A viva stood motionless in the hall outside her laundry room, phone still in her hand after the doctor’s call that had taken place — when? A minute ago? An hour ago? All she knew was that the doctor’s words were still reverberating through her head in a thousand echoing blasts: “You’re having a baby! Baby! Baby!”

She held herself straight and still, squeezing every muscle into place. Like a general surveying his troops. Head high… neck, still working. Shoulders doing their job. Knees locked in place. She took a deep, steadying breath.

Breathe in, breathe out. In control.

She could handle this. She could handle anything.

She could handle another baby. On top of the eight children that she was already— Not handling.

Her breathing started speeding up. She put a hand to her chest.

Breathe in, breathe out. Staccato beats.

She was

Not handling

Anything

In her life.

In, out. Ragged breaths. Beep, beep, beep.

She turned, startled. Looked down at her hand, found she hadn’t hung up the phone. Beep, beep, beep.

No! That beeping had to stop. Shaking, she threw the phone down on the floor, raced into her room, and flung herself down on her bed.

Nine months… morning sickness, exhaustion, swollen feet… Nine months of trying to pull together the fragile strands of her life, to hold it all, do it all, make it all weave seamlessly.

The beeping still came from the hall. She buried her head in her pillow, muffling her ears as hard as she could. Silence, she needed the world to be silent right now, to let her think, to let her pull herself together. To silence all the external and internal noise.

And, suddenly, from the depths of the silence, she heard a conversation. A conversation that had been buried deep in her head for decades.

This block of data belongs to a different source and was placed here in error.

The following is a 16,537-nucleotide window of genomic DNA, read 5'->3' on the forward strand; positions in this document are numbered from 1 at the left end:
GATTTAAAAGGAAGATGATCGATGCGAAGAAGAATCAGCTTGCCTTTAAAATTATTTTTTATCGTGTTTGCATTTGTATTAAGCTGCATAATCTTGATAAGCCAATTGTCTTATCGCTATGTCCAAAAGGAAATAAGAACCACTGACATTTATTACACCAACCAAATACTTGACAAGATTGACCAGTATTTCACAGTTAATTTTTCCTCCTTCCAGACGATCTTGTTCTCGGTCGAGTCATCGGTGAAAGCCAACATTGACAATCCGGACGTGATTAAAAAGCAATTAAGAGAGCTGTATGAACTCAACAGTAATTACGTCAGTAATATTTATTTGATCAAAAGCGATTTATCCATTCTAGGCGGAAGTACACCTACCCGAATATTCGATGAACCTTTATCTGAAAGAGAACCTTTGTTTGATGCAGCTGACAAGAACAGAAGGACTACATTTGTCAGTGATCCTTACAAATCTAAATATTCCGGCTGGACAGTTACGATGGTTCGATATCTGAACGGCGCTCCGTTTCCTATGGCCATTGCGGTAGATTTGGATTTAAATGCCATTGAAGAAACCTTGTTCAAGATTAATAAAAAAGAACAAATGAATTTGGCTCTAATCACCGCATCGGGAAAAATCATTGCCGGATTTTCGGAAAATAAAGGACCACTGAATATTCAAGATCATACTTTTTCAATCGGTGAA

It was a conversation she should never have overheard. Standing outside her parents’ room — how old could she have been? Five? Six? Young enough to still be seeking her mother’s comfort from a bad dream. (The mocking “You’re too old to be crying from nightmares!” would come later — words that would keep her rooted and shivering in bed, words that always carried her mother’s strident voice, though they had never, to her memory, been uttered by her mother, but rather by Aviva herself.)

That night, Aviva had stood outside the bedroom, clutching her blanket, about to knock, when she’d heard faint sobs.

“I lost the baby.”

Aviva had stopped her fist midair. Lost the baby? What was her mother talking about? They didn’t have any babies. Had her mother been watching someone else’s baby?

“I’m so sorry.” That was Tatty, and he was whispering.

“My fourth time.”

Even from the other side of the door, Mommy’s voice sounded so sad, and Aviva began to back away, frightened. Mommy lost four babies? How could that be? In their home, she was always the one who found the lost things.

“Bayla, I’m so, so sorry. This is really tough for me. And for you — I can only imagine…” Tatty was speaking so low, she had to listen really hard to hear him. But Mommy’s voice all of a sudden switched back to the real Mommy — strong and sure.

“Tough? There’s no such thing as tough when you’re talking about Hashem’s Will.”